Michelle Obama, with her uncanny combination of poise and playfulness, sat down with Larry King last night to officially launch her Let’s Move program, a National campaign to encourage healthy eating and fight the childhood obesity epidemic. But while many applaud her for starting a conversation (and putting her money – or at least Federal funds – where her mouth is), others are criticizing her for bringing her own girls, Sasha and Malia, into the mix and making their private weight issues a public matter. In her sit down with Larry, she gave both sides fuel for their fire.
Larry indulged the first lady for the first few minutes and they chatted about the program, it’s goals, the new task force and the $10 billion price tag to overhaul the calorie-laden and nutrient-deficient food being fed 29 million kids in our schools across America. It’s a very impressive and audacious plan. But then he charged in and asked Michelle to comment on this latest hot topic – how she felt about the criticism being hurled at her, did she feel it was justified, should she talk about her kids’ brush with fat?
Obviously prepared for this query, Michelle held her own and tried to keep things general but with a personal touch — she echoed previous sentiments about coming to this issue as a mom, the need to share her personal struggle to connect with the people and a continuing mantra that the issue at hand is “not about weight and looks but about health and quality of life.” But despite her insistence that this issue is about the inside (fit), not the outside (fat), there were still moments I agreed with her detractors, and felt she was saying “My doctor said my girls were fat so we made some changes.” But does that really matter in the big picture? Should this secondary issue really cloud the primary problem at hand?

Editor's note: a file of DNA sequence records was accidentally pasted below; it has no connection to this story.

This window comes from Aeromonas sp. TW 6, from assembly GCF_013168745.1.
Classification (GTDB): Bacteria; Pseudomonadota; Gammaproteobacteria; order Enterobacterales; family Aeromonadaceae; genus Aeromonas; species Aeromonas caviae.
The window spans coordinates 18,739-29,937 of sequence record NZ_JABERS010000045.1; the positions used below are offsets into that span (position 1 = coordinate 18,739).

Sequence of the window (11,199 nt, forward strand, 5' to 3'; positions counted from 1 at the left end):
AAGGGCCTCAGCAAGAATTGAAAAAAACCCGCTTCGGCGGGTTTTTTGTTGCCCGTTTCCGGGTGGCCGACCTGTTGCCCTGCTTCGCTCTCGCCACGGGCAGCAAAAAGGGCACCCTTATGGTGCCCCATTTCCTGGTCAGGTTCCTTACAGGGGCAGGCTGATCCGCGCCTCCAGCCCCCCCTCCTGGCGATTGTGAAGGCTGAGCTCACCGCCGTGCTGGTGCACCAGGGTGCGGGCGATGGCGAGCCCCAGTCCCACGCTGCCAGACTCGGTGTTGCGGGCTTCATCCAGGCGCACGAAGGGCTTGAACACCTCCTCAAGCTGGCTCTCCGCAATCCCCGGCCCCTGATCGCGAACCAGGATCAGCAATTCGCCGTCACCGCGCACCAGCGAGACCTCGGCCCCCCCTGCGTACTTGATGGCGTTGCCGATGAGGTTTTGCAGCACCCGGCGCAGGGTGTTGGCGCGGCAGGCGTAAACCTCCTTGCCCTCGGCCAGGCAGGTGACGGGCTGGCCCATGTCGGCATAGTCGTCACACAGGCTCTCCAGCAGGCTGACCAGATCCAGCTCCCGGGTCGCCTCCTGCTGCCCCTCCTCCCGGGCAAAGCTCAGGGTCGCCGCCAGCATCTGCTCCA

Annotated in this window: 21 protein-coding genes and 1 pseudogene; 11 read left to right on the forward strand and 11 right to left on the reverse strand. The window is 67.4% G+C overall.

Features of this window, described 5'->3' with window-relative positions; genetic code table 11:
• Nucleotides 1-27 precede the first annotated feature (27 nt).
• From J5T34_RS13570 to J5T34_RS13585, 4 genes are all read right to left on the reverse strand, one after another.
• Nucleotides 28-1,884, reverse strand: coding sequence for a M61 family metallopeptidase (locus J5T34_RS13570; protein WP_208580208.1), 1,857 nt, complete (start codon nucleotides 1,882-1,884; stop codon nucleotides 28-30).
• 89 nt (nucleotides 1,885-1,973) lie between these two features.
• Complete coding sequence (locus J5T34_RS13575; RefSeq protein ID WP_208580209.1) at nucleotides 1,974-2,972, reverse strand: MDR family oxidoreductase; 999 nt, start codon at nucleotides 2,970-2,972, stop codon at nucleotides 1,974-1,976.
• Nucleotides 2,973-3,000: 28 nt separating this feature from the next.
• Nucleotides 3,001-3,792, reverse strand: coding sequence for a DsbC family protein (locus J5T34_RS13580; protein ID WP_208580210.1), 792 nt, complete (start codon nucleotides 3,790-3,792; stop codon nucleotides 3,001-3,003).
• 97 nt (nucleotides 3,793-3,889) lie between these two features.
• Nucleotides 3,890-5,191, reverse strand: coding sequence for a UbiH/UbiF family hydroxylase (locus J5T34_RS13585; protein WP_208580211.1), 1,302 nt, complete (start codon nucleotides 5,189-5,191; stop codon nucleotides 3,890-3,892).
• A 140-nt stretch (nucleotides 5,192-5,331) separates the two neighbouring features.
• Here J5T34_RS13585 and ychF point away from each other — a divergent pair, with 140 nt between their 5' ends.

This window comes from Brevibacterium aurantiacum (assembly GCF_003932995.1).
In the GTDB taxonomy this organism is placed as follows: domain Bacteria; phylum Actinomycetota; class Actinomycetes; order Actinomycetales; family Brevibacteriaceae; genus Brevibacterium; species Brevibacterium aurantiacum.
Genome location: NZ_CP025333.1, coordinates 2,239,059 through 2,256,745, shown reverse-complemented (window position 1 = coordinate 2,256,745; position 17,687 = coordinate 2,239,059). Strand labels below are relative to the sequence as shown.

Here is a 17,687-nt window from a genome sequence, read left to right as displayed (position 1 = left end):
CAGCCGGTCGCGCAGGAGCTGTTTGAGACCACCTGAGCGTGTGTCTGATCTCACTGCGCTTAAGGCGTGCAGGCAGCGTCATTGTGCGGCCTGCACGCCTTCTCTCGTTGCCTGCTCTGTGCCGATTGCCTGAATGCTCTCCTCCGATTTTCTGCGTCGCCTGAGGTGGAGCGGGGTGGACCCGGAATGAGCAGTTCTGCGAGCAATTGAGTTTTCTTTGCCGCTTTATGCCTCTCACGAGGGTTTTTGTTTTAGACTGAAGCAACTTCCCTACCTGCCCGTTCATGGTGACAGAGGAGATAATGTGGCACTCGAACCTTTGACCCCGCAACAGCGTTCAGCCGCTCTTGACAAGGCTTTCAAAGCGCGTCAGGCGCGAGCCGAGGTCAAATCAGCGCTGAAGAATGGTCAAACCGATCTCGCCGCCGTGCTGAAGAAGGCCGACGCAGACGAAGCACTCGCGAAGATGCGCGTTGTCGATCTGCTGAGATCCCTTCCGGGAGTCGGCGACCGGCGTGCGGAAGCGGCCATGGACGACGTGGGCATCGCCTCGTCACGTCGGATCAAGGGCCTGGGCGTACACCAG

Self-Esteem expert Jess Weiner weighed in on this for us:
Michelle Obama did a common mom mistake by choosing to talk about her daughter’s body to someone other than her daughter! And to a media no less that is already obsessed with body image and girls – the ramifications aren’t even beginning for her in how this will impact her daughter’s self-esteem. I know she meant well and meant to talk about the inspiration for her concern but to pin your child as the poster child for potential obesity at age 8 is just misinformed and wrong!
But Jess couldn’t deny that the obesity epidemic is a very worth cause to tackle:
“I do think we need to do something drastic about our children’s health – we just have to streamline the language parent’s use and make sure it is sensitive and knowledgeable about girls/eating disorders/self-confidence.”
Agreeing with Jess, it does seem like this was a case of “It’s not what you do (the program), it’s how you do it (keep your girls out of it?) that’s plaguing Michelle but most likely won’t slow her down. There’s definitely room for support, conversations and strategies for both the national dilemma and more personal struggles. Hopefully we can find our way to both.